31. 31. Social Network - example ©2007 Collaborative Strategies
  32. 32. Online Community <ul><li>Closed Communities (enterprise) </li></ul><ul><ul><li>Q2Learning – have own IM, but not VoIP </li></ul></ul><ul><ul><li>iCohere – work with associations </li></ul></ul><ul><ul><li>Affinity Circles – Social network for alumni </li></ul></ul><ul><li>Virtual Worlds </li></ul><ul><ul><li>Second Life (Linden Labs) </li></ul></ul><ul><ul><li> </li></ul></ul>© 2006-2007 Collaborative Strategies. All rights reserved.
  33. 33. Section 3: Collaboration, Content and the Enterprise ©2007 Collaborative Strategies
  34. 34. Industries Adopting Collaboration Technologies ©2007, All Rights Reserved Financial Services Healthcare/Pharmaceutical Government High Tech Manufacturing Education Professional Services Telecom Based on research done in Q2, 2005 for CS’ RTC report
  35. 35. <ul><ul><li>Sales & marketing (proposal development) </li></ul></ul><ul><ul><li>Customer service/support (exception handling) </li></ul></ul><ul><ul><li>R&D (new product development) </li></ul></ul><ul><ul><li>Value network management/relationships with external organizations, DPM, and project management (exception handling) </li></ul></ul><ul><ul><li>Training (internal and external) </li></ul></ul><ul><ul><li>Decision support/crisis management </li></ul></ul>Critical Processes with Collaborative Leverage ©2007, All Rights Reserved
  36. 36. Tradition Innovation Proliferation Consolidation Acceptance (TIPCA) Cycle Enterprise Collaboration Convergence 2. Innovative technology enters via Web 2.0-er to answer a need 5. Wide-spread Acceptance leads to traditionalization 1. Use of Traditional established technologies 3. Proliferation to other group occurs & IT notices! 4. IT Consolidates & standards are set for support Web 2.0 is propelling the TIPCA cycle even faster!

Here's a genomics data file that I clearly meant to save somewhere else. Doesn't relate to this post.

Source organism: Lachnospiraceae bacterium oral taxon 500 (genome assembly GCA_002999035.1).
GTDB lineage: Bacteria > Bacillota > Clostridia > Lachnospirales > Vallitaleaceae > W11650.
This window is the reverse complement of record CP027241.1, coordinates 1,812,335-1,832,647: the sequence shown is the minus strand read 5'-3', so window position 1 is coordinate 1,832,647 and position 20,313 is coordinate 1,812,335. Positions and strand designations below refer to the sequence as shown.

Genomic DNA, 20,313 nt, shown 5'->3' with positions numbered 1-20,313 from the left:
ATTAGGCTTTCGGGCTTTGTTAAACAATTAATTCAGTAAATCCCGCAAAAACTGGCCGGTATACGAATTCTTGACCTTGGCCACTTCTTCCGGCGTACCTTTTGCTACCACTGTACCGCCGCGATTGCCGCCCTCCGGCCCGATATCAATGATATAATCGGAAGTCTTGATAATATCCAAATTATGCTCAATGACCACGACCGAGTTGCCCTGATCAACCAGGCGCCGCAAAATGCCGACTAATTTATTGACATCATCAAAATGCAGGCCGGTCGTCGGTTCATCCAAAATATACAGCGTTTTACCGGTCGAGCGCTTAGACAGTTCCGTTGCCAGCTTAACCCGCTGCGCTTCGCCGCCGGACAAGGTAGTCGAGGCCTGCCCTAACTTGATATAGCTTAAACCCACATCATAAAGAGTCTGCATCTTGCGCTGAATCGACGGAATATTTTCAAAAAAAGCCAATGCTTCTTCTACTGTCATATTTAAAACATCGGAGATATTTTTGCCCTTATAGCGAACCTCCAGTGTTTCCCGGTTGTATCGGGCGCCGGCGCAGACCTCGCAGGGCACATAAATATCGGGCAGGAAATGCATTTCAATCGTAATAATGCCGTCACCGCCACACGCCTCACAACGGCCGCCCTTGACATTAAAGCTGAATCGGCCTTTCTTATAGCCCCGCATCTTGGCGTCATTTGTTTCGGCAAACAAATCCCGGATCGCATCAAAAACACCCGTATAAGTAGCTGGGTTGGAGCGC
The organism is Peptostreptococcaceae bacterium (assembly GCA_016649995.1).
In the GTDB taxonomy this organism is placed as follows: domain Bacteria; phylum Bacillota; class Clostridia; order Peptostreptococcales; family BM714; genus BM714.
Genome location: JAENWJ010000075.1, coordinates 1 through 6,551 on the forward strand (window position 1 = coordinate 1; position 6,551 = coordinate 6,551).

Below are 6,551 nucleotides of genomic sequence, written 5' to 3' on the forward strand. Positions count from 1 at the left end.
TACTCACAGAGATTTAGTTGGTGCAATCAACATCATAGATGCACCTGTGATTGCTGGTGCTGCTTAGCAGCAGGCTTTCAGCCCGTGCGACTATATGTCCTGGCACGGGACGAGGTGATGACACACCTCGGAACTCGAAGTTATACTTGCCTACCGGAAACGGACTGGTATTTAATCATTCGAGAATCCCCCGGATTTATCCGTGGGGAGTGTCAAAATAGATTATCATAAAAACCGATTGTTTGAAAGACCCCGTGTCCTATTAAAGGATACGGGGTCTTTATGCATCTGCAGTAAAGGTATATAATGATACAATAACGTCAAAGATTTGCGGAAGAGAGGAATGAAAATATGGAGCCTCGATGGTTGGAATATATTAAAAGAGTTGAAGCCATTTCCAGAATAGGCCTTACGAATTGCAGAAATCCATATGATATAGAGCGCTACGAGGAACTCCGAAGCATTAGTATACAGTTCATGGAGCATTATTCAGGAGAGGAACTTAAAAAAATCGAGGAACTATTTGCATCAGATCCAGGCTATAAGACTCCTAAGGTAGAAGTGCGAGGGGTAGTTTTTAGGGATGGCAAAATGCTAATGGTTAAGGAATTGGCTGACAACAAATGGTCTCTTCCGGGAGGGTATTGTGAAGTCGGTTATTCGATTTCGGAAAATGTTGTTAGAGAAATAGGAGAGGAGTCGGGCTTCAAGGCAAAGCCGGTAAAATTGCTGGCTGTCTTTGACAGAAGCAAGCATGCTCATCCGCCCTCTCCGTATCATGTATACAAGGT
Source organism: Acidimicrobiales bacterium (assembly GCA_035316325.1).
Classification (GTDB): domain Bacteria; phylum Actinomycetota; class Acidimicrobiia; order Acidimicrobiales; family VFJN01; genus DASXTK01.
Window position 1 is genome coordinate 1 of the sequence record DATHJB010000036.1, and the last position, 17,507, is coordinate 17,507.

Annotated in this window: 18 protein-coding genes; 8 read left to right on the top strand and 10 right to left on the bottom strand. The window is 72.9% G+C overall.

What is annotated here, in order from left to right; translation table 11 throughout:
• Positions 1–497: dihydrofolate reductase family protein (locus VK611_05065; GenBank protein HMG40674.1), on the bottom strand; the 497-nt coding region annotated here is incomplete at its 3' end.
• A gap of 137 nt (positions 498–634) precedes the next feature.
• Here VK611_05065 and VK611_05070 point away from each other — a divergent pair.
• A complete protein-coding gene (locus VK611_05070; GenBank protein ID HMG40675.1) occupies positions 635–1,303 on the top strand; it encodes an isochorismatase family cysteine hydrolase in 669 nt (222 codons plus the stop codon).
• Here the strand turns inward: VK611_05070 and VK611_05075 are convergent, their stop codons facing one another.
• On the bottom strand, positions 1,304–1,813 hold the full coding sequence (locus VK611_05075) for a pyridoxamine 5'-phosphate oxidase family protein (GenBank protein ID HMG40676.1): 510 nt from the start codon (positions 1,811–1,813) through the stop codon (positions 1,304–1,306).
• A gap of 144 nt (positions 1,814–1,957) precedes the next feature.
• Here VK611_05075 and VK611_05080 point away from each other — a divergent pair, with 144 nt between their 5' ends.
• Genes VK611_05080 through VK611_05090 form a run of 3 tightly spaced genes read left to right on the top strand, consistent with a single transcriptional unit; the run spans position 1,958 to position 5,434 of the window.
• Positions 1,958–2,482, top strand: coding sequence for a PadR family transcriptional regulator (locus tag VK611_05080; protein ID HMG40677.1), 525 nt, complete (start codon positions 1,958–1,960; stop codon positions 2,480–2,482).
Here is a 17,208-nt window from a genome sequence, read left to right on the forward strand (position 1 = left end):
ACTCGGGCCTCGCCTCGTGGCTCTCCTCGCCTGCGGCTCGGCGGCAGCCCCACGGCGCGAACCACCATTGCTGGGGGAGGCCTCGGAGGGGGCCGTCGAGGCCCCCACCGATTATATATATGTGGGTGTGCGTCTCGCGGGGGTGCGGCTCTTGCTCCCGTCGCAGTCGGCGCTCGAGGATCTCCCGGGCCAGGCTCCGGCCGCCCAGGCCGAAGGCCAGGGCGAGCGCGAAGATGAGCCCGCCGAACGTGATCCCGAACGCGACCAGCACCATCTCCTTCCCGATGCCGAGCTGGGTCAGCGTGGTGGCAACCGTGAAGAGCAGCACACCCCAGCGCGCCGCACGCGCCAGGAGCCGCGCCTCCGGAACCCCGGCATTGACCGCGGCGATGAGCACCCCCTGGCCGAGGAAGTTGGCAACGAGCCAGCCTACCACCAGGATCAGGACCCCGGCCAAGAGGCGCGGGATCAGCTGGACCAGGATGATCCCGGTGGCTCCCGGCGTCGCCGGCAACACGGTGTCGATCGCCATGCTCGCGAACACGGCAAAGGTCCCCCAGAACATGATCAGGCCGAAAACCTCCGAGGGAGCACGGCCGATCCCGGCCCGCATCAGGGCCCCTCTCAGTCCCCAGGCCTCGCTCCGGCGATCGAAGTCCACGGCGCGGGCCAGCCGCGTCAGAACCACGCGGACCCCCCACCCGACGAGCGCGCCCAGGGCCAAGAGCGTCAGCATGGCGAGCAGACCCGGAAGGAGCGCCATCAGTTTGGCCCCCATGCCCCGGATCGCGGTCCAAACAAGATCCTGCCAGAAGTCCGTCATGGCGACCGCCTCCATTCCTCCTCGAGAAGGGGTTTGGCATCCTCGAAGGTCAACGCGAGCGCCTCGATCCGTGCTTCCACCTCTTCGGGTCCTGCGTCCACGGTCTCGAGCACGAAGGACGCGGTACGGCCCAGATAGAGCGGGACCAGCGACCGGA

37. 37. Stages of Evolution for Collaboration in the Enterprise Stages of Adoption Collaborative Technology Example Technology Stage 1: Traditional Collaboration Telephone Face-to-face meetings E-mail Stage 2: Specific Application Audio, video, and data conferencing EIM, IM, Chat, and presence detection Virtual team spaces Stage 3: Collaborative Proliferation Multiple audio, video, and data conferencing tools Yahoo!, MSN, AOL, Google, etc. Groove, eRoom, WebOffice, etc. Stage 4: Consolidation Standardize on SIP/Simple or XMPP One client for all IM clouds Common Virtual Team Space for everyone Stage 5: Virtual Work Environment Standard tools in place Integration with mobile environments Standard desktop and Web interface for anyone
  38. 38. What Stage of Collaborative Evolution is Your Organization In? <ul><li>Stage 1- Classic collaboration tools </li></ul><ul><li>Stage 2- Exploring new collaboration tools </li></ul><ul><li>Stage 3- Proliferation of collaboration tools </li></ul><ul><li>Stage 4 – Consolidation/standardization of collaboration tools </li></ul><ul><li>Stage 5 – Virtual working (Collaboration 2.0) </li></ul>
  39. 39. “ Self Service” Trend <ul><li>End user understand the problem better than any vendor will, so why can’t they design, build, and deploy the application (solution) for it. </li></ul><ul><li>Don’t want to go to IT - want to be their own “hero”, customize it for their situation </li></ul><ul><li>Collaboration vendors starting to respond </li></ul><ul><ul><li>Open Xchange </li></ul></ul><ul><ul><li>eProject (6) </li></ul></ul><ul><ul><li>SiteScape v7 </li></ul></ul><ul><ul><li>WooFu (online forms and database) </li></ul></ul><ul><ul><li>Qwaq (3D rooms for interaction) </li></ul></ul>